The majority of London’s private members’ clubs have evolved in recent years. These days they offer a lot to their members: a place to dine and sip cocktails, to relax, to network and socialise, a place to do business, and in some cases, somewhere to have a massage or visit a health spa.
Belgravia and Mayfair play host to a variety of private members’ institutions. Here is a selection, should you be thinking of joining one in the future.
A woman-only establishment, Grace Belgravia is doing well in its attempts to redress the long-standing gender imbalance on the private members’ club scene. Described by its founders as an ‘exclusive private club for spirited, sophisticated, health-conscious women who want the very best’, the club’s philosophy follows the belief that if you put your health first, your most precious asset, you will thrive.
Grace Belgravia, named in reference to the Three Graces in Greek mythology who represented charm, beauty and creativity, provides a setting in which members can network, socialise, discuss business, and indulge in the health spa, gym or library. A medical and wellbeing clinic on-site is open to both men and women non-members.
Even if you’re not overly familiar with the private members’ club scene in London, you could easily have heard of Annabel’s. Situated on Berkeley Square, the club’s interiors are sumptiously elegant, cosy, and retain an air of stylish decadence. Founded in 1963 by Mark Birley, Annabel’s has hosted a continuous stream of some of society’s most illustrious personalities, including Elizabeth Taylor, Frank Sinatra, and the Queen. Though its parties throughout the decades were legendary, Annabel’s can provide a comfortable and luxurious setting for a quiet evening of conversation when required by its exclusive members.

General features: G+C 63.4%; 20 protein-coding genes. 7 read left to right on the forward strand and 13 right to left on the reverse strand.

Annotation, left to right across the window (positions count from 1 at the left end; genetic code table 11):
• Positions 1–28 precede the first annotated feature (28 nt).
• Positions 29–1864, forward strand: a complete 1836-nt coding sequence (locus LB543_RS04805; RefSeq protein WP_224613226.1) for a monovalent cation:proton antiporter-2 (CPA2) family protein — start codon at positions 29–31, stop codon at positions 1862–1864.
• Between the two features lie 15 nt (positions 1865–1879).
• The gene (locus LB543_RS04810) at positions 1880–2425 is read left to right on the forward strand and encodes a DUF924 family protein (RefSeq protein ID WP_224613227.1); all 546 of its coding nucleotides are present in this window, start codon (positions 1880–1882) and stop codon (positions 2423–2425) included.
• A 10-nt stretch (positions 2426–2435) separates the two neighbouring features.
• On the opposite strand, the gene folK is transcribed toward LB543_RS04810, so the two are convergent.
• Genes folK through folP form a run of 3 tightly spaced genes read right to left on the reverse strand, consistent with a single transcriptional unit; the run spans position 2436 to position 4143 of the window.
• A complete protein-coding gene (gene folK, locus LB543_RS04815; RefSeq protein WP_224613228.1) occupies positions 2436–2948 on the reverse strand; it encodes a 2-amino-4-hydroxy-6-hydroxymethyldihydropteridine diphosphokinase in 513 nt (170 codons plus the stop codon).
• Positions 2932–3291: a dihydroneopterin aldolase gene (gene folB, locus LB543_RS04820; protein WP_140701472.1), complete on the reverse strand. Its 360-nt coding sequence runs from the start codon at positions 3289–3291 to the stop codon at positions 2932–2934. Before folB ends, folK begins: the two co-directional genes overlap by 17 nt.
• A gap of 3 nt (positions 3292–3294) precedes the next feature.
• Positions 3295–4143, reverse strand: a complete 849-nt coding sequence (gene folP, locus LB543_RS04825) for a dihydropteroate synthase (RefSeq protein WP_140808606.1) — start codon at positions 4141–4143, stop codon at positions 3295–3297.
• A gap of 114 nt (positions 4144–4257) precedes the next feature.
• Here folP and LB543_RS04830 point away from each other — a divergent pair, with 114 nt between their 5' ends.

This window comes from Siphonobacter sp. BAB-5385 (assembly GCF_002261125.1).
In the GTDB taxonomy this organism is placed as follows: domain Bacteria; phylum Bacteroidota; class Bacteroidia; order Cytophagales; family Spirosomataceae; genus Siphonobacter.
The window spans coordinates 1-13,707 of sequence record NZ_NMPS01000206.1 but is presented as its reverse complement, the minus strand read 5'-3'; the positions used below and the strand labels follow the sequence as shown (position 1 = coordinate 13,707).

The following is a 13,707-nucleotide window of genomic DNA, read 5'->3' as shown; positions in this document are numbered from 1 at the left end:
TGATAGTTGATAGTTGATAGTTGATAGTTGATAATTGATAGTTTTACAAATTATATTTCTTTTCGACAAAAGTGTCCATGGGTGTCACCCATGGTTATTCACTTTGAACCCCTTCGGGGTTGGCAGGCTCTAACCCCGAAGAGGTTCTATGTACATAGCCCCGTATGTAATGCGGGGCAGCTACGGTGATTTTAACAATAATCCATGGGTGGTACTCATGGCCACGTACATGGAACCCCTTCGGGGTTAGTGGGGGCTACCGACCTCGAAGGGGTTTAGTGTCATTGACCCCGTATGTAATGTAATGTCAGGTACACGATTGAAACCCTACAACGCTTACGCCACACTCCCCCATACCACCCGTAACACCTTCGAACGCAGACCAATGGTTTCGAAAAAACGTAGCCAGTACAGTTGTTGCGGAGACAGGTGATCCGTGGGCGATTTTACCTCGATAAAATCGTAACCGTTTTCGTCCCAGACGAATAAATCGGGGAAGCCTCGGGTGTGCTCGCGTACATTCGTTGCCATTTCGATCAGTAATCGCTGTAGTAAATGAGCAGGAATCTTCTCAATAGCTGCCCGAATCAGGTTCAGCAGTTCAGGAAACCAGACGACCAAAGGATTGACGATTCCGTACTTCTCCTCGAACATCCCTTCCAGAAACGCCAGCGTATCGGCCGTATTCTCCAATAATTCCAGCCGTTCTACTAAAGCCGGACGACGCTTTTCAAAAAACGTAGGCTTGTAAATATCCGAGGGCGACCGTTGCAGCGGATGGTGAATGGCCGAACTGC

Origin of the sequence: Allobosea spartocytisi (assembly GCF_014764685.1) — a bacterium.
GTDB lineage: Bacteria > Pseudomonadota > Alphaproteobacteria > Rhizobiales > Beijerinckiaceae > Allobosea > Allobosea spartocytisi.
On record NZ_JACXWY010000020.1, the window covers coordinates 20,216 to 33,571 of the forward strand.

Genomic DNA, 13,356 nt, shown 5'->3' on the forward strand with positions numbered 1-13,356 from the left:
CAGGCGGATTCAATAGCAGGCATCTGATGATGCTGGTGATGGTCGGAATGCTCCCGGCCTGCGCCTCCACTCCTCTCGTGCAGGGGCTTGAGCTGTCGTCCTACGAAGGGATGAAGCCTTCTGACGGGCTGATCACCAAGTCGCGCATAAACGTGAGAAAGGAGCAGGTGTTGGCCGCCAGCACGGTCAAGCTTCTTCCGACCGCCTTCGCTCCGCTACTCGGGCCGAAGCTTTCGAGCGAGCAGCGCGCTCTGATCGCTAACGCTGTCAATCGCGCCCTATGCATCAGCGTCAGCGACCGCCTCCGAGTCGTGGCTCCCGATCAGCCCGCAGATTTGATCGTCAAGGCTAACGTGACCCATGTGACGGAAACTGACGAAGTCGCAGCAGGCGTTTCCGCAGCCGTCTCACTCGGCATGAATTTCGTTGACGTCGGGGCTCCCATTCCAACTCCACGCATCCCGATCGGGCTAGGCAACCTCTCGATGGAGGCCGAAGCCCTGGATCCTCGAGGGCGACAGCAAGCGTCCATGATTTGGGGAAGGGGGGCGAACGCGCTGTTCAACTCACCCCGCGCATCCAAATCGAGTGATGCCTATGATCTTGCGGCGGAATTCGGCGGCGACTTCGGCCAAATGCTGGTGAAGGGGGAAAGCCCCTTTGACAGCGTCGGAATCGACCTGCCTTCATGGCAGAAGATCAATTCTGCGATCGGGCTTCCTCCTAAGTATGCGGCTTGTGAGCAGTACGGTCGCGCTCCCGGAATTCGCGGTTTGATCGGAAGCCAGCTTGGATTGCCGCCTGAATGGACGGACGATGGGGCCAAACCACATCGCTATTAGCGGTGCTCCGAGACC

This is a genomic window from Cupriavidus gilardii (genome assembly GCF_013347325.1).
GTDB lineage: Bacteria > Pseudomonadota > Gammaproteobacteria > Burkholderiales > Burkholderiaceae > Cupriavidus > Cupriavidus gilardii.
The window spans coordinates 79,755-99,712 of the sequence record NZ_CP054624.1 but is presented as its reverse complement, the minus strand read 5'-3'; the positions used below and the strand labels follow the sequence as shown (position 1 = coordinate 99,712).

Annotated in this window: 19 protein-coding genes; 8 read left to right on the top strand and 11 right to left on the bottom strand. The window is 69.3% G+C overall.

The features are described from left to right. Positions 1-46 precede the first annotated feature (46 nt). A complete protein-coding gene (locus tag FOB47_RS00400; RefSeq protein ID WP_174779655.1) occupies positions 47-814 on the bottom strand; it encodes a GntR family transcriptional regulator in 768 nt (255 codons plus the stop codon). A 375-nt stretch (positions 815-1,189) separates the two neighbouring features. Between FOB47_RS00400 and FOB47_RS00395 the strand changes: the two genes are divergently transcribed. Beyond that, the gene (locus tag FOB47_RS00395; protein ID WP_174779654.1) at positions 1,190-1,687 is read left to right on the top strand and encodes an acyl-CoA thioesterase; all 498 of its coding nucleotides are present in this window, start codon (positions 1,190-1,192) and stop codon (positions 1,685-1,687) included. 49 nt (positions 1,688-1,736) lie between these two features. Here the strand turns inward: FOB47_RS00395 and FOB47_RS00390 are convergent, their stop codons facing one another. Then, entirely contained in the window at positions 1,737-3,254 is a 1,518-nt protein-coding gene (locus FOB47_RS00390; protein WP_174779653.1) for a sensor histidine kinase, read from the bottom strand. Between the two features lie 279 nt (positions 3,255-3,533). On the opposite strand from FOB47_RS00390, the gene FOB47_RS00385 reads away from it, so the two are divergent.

The Arts Club has a fascinating history. Founded in 1863 in a building on Hanover Square, the club was born to provide a haven for those interested in the arts, literature or science. In 1896, The Arts Club relocated to Dover Street, and has been there ever since. A list of past members reads as a Who’s Who guide to some of history’s most celebrated and revered cultural figures, including Charles Dickens, John Everett Millais, Wilkie Collins, Frederic Leighton, and Auguste Rodin.
The main areas of interest for members are literature, theatre, film, fashion, science, music and architecture. The club’s highly sophisticated interiors, extensive art collection, first-class hospitality, and loyal members have helped to turn this venue into a venerable institution for both men and women, providing a place where members can network and socialise.
4. 12 Hay Hill
This is not so much a place ‘to see and be seen’, and more a place to do business, hold business meetings and network. The venue combines fully-serviced offices and meeting spaces with high-end dining and hospitality. Strictly speaking, it is not a private members’ club, and styles itself as a ‘business club’ uninterested in building a celebrity clientele. Events are held here, and members can take advantage of the full range of well-equipped private meeting rooms, meeting spaces, study areas, bars, restaurants, and superb hospitality. Members tend to be entrepreneurs, business leaders, and industry influencers.